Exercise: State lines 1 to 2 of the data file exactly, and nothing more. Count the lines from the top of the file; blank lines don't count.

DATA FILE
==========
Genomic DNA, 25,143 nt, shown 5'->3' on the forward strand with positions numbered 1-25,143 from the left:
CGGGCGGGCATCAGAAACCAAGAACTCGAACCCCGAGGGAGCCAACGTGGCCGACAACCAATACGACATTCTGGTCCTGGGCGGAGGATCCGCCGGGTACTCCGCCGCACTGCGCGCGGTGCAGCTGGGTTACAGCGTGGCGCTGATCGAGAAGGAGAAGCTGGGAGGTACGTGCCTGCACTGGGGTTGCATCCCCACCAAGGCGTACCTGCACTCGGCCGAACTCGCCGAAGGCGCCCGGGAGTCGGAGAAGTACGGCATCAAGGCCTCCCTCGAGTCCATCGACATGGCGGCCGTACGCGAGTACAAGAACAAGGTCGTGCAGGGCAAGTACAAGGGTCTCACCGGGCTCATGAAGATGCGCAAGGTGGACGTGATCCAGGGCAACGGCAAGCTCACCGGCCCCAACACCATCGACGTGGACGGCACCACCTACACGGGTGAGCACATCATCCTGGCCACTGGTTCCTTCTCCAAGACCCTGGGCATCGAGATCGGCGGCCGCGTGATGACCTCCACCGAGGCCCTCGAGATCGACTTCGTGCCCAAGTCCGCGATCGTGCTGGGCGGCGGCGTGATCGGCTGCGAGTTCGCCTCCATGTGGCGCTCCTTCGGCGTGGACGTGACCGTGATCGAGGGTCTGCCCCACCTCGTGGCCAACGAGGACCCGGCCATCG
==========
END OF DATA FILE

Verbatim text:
Genomic DNA, 25,143 nt, shown 5'->3' on the forward strand with positions numbered 1-25,143 from the left:
CGGGCGGGCATCAGAAACCAAGAACTCGAACCCCGAGGGAGCCAACGTGGCCGACAACCAATACGACATTCTGGTCCTGGGCGGAGGATCCGCCGGGTACTCCGCCGCACTGCGCGCGGTGCAGCTGGGTTACAGCGTGGCGCTGATCGAGAAGGAGAAGCTGGGAGGTACGTGCCTGCACTGGGGTTGCATCCCCACCAAGGCGTACCTGCACTCGGCCGAACTCGCCGAAGGCGCCCGGGAGTCGGAGAAGTACGGCATCAAGGCCTCCCTCGAGTCCATCGACATGGCGGCCGTACGCGAGTACAAGAACAAGGTCGTGCAGGGCAAGTACAAGGGTCTCACCGGGCTCATGAAGATGCGCAAGGTGGACGTGATCCAGGGCAACGGCAAGCTCACCGGCCCCAACACCATCGACGTGGACGGCACCACCTACACGGGTGAGCACATCATCCTGGCCACTGGTTCCTTCTCCAAGACCCTGGGCATCGAGATCGGCGGCCGCGTGATGACCTCCACCGAGGCCCTCGAGATCGACTTCGTGCCCAAGTCCGCGATCGTGCTGGGCGGCGGCGTGATCGGCTGCGAGTTCGCCTCCATGTGGCGCTCCTTCGGCGTGGACGTGACCGTGATCGAGGGTCTGCCCCACCTCGTGGCCAACGAGGACCCGGCCATCG